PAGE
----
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What Will the Auto Industry Look Like in 2015?

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A new study by the consulting firm Roland Berger dares to ask: What will the automotive industry look like in 2025?

My bet? Like this:

But, should flying cars fail to materialize, here’s what the study actually predicts:

There are three different scenarios for the future: a high-tech scenario, a budget scenario, and a sustainability scenario.

Under the high-tech scenario, consumers will enjoy cars fully equipped with all the gadgets by which we've become utterly enslaved. This includes “connectivity” applications to allow drivers to use social networking and web-based services, 24/7 service, and even “virtual reality,” whatever that means.

Under the budget scenario, consumers will have less purchasing power as a result of inflation, rising taxes, and little or no income growth. This will result in a “back to basics” approach so that cars can remain affordable. And booooooooooring.

Under the sustainability scenario, the Al Gores of the world have had their way and the automotive industry will be forced to comply with a range of environmental legislation aimed at curbing CO2 emissions, noise pollution, and boosting safety. The study posits that this will lead to rapid development of green (not necessarily just the color) cars.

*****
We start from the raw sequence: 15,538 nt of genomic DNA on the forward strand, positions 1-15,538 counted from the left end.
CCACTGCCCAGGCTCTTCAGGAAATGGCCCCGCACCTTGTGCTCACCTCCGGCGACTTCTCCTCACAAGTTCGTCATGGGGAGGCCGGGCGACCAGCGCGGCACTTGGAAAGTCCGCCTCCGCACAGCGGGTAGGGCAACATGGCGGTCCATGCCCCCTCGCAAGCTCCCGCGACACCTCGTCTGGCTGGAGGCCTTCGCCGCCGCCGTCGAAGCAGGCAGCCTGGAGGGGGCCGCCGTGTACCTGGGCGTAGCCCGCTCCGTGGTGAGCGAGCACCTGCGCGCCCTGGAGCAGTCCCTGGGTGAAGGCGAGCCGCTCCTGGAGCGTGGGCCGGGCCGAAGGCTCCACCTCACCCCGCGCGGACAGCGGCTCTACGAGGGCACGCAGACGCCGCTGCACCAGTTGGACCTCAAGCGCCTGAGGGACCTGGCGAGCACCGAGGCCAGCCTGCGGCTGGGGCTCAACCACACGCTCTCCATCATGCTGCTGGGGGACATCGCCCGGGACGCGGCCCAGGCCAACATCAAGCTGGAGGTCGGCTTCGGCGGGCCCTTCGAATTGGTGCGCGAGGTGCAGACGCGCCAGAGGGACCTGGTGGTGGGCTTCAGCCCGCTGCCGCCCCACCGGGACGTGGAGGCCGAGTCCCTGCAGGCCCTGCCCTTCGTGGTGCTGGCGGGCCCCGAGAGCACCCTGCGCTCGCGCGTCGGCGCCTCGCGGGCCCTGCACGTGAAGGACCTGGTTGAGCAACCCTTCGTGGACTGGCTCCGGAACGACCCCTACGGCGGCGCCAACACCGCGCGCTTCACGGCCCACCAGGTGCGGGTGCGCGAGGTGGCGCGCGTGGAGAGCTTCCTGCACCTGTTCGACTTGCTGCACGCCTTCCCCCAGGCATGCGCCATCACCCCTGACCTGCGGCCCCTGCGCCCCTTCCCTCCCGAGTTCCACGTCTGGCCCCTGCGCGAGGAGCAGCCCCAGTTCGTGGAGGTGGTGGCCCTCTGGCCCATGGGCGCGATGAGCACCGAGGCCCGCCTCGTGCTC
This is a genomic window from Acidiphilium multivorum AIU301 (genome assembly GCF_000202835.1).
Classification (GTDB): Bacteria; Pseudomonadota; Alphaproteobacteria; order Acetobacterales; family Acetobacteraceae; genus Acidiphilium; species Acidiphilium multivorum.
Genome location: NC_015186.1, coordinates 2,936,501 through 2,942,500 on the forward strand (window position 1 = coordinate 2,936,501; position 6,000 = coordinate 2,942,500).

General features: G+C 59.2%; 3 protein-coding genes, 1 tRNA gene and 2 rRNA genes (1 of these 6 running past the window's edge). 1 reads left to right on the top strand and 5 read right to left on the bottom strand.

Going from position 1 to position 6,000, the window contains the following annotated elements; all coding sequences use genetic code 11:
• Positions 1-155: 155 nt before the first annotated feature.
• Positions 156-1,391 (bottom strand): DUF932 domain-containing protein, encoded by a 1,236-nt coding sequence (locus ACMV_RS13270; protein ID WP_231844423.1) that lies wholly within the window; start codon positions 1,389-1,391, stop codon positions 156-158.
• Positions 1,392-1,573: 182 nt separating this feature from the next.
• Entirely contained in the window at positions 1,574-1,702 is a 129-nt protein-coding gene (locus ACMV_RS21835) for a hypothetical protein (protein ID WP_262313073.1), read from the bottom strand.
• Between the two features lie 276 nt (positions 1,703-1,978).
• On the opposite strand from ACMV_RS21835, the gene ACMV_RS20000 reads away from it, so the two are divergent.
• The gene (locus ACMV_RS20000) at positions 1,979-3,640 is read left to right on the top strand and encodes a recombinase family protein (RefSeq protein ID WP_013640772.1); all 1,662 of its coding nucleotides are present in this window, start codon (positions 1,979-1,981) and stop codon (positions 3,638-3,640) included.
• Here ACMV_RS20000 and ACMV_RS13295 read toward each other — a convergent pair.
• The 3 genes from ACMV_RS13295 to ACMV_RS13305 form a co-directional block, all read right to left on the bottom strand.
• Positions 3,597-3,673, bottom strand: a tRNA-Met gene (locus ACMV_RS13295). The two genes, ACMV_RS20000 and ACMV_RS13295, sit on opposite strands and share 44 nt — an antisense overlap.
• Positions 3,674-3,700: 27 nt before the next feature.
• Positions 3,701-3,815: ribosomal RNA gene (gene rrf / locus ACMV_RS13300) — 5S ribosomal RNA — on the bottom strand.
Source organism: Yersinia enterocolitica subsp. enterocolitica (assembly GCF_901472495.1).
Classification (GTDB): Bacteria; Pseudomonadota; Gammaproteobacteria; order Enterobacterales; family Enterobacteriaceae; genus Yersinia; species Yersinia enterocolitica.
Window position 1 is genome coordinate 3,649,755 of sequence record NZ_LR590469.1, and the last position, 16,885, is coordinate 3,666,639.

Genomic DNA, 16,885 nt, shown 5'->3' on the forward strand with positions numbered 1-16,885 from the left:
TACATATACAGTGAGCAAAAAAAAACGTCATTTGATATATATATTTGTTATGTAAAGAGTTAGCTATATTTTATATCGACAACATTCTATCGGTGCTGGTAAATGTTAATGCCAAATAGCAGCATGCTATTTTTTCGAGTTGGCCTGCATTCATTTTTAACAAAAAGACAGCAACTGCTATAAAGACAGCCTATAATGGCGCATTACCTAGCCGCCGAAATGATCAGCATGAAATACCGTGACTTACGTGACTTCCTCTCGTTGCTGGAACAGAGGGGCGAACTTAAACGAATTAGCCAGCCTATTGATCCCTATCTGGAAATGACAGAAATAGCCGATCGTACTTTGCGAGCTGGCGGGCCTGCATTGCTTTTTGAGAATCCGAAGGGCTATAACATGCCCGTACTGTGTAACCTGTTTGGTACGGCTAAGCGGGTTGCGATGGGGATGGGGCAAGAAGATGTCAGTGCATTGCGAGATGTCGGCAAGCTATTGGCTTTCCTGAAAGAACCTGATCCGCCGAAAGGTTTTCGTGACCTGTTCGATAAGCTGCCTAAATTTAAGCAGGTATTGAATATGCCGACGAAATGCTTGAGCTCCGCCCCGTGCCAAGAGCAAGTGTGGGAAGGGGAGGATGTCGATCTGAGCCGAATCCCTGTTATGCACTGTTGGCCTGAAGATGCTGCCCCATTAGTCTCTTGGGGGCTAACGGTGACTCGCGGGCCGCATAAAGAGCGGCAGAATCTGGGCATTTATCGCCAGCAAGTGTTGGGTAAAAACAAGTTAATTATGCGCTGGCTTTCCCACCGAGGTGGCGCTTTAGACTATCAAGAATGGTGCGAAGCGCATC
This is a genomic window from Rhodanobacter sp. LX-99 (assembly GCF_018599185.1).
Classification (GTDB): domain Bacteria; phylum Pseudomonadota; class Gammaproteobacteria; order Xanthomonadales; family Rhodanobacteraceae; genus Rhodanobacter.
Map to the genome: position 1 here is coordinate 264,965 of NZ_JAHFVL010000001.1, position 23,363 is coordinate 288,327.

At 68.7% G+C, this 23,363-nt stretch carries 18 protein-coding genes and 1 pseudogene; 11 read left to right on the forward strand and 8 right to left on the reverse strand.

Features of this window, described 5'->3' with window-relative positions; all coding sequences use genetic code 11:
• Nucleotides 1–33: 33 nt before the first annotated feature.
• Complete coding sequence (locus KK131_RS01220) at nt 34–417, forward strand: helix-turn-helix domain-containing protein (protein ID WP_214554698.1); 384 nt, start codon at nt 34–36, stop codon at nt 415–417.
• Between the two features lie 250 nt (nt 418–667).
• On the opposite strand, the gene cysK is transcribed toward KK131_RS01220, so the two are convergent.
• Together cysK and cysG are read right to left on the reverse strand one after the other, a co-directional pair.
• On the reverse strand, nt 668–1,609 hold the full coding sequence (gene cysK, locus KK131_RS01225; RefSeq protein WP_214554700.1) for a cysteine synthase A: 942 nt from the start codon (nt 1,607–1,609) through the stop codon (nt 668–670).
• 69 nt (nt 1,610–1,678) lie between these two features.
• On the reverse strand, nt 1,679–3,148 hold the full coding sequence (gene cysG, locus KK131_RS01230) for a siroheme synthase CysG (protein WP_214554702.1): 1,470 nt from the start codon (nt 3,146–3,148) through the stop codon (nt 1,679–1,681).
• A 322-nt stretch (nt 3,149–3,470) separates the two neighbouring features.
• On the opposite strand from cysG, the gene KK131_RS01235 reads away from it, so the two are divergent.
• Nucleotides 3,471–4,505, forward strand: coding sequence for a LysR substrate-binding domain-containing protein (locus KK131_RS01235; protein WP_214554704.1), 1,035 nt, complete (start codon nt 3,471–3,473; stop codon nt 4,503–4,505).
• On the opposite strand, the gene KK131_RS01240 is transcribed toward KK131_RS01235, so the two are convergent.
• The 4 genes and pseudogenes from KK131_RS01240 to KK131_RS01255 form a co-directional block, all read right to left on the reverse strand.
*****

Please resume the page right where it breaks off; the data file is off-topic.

Lastly, the study concludes the following broad based changes that will affect all players of the auto industry:

•A dramatic production & sales shift to the Asian markets will take place –quickly and permanently

•The Asia demand supports low-cost cars as an important entry point as well as A/B segment cars in general –This segment will also grow in mature markets, where values are changing

•Cars will lose their appeal for younger generations in developed countries. In major urban areas, car ownership will become unnecessary –Mobility ecosystems will provide cars on demand

•The cars in question will mainly be electric –50% will have a fully or partially electrified powertrain

•Many vehicles will be permanently online via the Internet –Connectivity will be key

•The automotive industry will converge with other industries –companies will engage in multiple partnershipsas a way of accessing technology and customers and securing economies of scale

•New business models and value chain partners will emerge, challenging the status quo, especially where they come from sectors other than the automotive industry

•Players will move away from centralized organizations in the pursuit of size and access to fresh sources of engineers and other specialists –they will begin to operate glo/cally

•Consolidation will continue among OESs–new OEMs are likely to emerge from different industries.

Of course, as is the case with any forward-looking study, actual results may vary.  For example, take this prediction about the auto-industry found in the US Congressional records of 1875:

"The dangers are obvious. Stores of gasoline in the hands of people interested primarily in profit would constitute a fire and explosive hazard of the first rank. Horseless carriages propelled by gasoline might attain speeds of 14 or even 20 miles per hour. The menace to our people of vehicles of this type hurtling through our streets and along our roads and poisoning the atmosphere would call for prompt legislative action even if the military and economic implications were not so overwhelming... [T]he cost of producing [gasoline] is far beyond the financial capacity of private industry... In addition the development of this new power may displace the use of horses, which would wreck our agriculture."
POSITION:  No positions in stocks mentioned.